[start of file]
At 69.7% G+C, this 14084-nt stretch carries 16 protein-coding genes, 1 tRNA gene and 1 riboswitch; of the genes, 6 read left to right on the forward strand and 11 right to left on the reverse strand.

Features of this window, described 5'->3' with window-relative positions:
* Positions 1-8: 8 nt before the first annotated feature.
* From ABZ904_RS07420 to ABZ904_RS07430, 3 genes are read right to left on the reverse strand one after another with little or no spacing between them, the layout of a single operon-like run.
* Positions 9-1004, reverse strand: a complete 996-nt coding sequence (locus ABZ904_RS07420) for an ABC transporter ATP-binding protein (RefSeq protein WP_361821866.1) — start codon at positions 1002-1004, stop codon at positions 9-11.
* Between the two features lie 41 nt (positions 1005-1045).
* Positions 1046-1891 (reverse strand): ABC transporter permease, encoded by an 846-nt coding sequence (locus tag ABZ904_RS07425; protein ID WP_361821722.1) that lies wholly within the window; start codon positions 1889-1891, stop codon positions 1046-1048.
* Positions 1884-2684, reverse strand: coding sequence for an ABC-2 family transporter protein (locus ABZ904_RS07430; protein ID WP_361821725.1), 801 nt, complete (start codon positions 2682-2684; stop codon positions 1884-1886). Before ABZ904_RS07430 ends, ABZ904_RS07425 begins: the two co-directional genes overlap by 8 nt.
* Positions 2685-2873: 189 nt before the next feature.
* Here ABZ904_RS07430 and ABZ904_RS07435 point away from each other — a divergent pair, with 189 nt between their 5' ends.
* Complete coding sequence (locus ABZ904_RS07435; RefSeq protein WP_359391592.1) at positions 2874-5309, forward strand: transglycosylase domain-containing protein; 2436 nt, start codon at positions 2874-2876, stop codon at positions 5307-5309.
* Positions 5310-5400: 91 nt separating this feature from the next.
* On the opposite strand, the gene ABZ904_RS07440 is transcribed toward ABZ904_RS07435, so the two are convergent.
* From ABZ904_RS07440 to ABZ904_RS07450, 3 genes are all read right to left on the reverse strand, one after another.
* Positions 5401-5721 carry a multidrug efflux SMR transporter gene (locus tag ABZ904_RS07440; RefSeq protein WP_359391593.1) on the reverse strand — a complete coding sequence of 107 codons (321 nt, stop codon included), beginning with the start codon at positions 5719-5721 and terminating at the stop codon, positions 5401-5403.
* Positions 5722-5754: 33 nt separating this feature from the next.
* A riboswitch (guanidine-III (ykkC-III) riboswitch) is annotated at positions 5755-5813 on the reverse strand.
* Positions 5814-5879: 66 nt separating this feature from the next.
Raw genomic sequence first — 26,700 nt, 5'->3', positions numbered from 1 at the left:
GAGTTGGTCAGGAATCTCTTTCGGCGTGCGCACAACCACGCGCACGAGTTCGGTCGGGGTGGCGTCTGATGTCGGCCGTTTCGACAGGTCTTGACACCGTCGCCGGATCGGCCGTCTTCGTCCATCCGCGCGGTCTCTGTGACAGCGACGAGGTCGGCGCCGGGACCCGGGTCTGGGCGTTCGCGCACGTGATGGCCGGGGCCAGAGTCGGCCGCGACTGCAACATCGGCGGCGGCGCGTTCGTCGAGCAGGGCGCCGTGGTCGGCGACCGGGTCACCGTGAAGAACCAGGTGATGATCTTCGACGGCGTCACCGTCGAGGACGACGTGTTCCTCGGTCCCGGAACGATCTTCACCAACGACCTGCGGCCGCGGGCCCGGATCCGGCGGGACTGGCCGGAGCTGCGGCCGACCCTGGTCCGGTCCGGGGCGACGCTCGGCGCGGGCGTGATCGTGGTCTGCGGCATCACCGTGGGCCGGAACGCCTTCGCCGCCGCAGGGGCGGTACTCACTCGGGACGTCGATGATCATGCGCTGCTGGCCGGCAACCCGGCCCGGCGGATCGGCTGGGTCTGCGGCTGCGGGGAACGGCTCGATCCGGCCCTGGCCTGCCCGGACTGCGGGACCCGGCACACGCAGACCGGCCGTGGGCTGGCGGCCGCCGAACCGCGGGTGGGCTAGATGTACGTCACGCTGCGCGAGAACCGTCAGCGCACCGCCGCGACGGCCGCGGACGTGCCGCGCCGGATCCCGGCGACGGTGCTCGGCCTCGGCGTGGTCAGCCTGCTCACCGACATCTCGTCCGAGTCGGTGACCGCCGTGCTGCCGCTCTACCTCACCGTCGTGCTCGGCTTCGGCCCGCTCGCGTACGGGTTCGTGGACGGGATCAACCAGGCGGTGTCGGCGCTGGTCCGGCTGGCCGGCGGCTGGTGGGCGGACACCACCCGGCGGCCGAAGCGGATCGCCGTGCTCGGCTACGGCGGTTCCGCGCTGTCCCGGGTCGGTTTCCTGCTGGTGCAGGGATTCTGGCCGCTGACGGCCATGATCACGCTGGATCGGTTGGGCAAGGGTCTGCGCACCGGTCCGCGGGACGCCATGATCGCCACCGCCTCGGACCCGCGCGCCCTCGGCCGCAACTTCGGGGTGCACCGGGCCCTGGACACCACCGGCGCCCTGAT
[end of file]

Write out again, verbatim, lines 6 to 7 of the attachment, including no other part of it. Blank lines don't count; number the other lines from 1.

* Between the two features lie 41 nt (positions 1005-1045).
* Positions 1046-1891 (reverse strand): ABC transporter permease, encoded by an 846-nt coding sequence (locus tag ABZ904_RS07425; protein ID WP_361821722.1) that lies wholly within the window; start codon positions 1889-1891, stop codon positions 1046-1048.